D v S sub nom Re E (A Minor) (DOB 19 May 2000) : S v D (2008)
 EWHC 363 (Fam); (2008) 2 FLR 293
For the purposes of the Hague Convention on the Civil Aspects of International Child Abduction 1980, the fact that a lawful removal of a child from one country to another could become a wrongful retention after the move showed that changes of intention by the removing parent before the move were relevant to whether there was sufficient consent to the removal at the time.
The applicant father (F) applied for the respondent mother (M) to return his child (E) to Mexico under the Hague Convention on the Civil Aspects of International Child Abduction 1980 or the Children Act 1989. F, who was Belgian, and M, who was English, had lived in Mexico, where E was born. The family moved to the United States where M had a temporary teaching post for three months. Thereafter, M and F agreed to alternately choose where the family lived for successive three-year periods. F made the first choice and moved the family back to Mexico. M and F lived separately but established a successful shared care arrangement in relation to E. For the next three-year period, the family moved to England. M and F lived in separate accommodation and continued the shared care arrangement with E. However, it later transpired that M had left Mexico intending not to return there, and she initiated divorce proceedings in England. She sought a residence order in her favour and a reduction in E’s time with F, who then initiated Mexican proceedings seeking shared custody, although he did not at that time seek an order for E to be returned to Mexico under the Convention. However, the petition in the Mexican proceedings made it clear that F did not agree to E’s remaining in England and that he regarded M as having acted in bad faith by waiting until she and E had left Mexico before telling him of her true intentions. The court held a full hearing on welfare with the agreement of the parties.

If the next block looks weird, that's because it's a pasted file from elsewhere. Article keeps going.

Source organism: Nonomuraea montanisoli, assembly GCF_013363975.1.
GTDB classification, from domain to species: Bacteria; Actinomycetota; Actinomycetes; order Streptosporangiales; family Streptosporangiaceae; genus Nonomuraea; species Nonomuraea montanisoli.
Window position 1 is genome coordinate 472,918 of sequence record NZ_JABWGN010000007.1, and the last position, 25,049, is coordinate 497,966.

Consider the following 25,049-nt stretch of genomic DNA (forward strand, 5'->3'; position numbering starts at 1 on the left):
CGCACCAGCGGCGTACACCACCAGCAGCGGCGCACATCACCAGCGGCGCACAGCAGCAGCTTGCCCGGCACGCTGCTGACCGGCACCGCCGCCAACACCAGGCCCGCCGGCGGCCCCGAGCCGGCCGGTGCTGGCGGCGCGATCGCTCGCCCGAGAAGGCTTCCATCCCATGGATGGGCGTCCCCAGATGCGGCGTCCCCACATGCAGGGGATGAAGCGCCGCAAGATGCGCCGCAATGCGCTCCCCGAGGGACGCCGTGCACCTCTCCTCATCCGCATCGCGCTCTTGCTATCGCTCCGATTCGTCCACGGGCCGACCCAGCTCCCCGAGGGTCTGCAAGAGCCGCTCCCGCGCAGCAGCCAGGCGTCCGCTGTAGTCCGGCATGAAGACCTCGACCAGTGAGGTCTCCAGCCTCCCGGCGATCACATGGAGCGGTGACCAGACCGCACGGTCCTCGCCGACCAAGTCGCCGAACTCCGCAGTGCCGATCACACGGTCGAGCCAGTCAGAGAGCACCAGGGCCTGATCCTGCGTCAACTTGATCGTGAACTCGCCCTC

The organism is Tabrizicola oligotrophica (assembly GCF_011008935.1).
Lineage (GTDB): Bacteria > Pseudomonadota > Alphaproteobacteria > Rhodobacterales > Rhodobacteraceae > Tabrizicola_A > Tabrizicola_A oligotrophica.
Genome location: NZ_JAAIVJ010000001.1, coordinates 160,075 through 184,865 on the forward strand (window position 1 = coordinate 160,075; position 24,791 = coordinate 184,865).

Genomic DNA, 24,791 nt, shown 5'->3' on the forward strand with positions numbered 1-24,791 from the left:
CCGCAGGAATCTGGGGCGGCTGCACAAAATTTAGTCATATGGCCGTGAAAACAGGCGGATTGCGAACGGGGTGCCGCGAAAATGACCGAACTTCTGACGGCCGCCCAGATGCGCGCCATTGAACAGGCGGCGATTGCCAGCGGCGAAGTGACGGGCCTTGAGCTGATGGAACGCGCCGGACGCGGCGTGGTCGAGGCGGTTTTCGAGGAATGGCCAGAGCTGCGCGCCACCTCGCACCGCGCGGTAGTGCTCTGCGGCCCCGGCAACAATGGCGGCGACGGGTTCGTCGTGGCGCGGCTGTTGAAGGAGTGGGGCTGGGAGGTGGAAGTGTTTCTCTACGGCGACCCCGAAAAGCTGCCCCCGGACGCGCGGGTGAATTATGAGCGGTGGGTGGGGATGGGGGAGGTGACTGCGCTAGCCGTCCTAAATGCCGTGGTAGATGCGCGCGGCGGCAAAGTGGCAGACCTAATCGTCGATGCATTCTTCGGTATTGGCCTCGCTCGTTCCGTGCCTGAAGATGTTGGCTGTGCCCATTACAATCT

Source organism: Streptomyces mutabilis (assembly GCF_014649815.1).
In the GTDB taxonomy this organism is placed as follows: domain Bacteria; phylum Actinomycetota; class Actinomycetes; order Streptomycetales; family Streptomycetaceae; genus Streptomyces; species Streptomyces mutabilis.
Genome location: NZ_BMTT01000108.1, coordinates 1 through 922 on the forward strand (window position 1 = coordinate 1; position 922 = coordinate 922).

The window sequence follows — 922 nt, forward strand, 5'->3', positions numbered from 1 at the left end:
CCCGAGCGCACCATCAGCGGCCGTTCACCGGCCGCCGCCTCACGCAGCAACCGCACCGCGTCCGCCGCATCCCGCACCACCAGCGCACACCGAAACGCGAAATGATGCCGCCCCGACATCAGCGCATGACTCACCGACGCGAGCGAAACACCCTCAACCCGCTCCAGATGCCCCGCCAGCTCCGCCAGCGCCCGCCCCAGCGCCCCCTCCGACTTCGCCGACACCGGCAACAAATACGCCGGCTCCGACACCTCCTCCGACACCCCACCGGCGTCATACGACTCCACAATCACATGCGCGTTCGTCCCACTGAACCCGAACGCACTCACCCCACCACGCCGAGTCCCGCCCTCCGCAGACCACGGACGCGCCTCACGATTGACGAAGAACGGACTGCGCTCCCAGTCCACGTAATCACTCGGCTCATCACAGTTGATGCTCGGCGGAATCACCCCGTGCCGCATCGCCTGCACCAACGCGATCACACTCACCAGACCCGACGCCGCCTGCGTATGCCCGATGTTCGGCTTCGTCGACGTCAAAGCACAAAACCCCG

HELD: (1) There had been a wrongful removal and the Hague Convention applied. The fact that a lawful removal could become a wrongful retention after the move showed that changes of intention by the removing parent before the move were relevant to whether there was sufficient consent to the removal at the time of the move from one country to another. In the instant case, M had knowingly misled F before the move to England by not telling him that she never intended to return to Mexico; if he had known that, he would not have consented to E leaving that country. Although there was some overlap of intention and understanding between M and F in relation to the issue of consent as to E’s removal from Mexico, the authorities required a true and unequivocal consent in that regard, P (A Child) (Abduction: Custody Rights), Re (2004) EWCA Civ 971, (2005) Fam 293 followed. For Convention purposes, therefore, F did not consent to E’s removal from Mexico, T v T (Child Abduction: Consent) (1999) 2 FLR 912 Fam Div applied. (2) However, F had acquiesced in E’s removal by not immediately initiating proceedings under the Convention. That could be established by reference to his subjective intention or to an inference drawn from his words or actions. The first limb was established because F had consulted solicitors shortly after the move to England and although the evidence was unclear as to precisely what advice he had received, the outcome was that he knew of the existence of the Convention and decided not to bring proceedings under it at that time. The second limb was satisfied by F’s conduct in relation to the Mexican divorce proceedings, which indicated that he was not reserving the right to argue that the welfare issues should be dealt with only by the Mexican courts. (3) Because of the delay in reaching a final hearing in the English courts, it was not in E’s best interests to order his return to Mexico under the Convention for the purpose of enabling the Mexican courts to take the welfare decisions, as that would result in further delay and uncertainty for E and his parents. (4) However, his return to Mexico would be ordered under the 1989 Act. The balance was in favour of E’s return because of the support, security and stability of his environment there and because the changes inherent on a return to that country, including the reactions of the parents, were likely to be easier to manage on account of E’s preference for Mexico and his history there.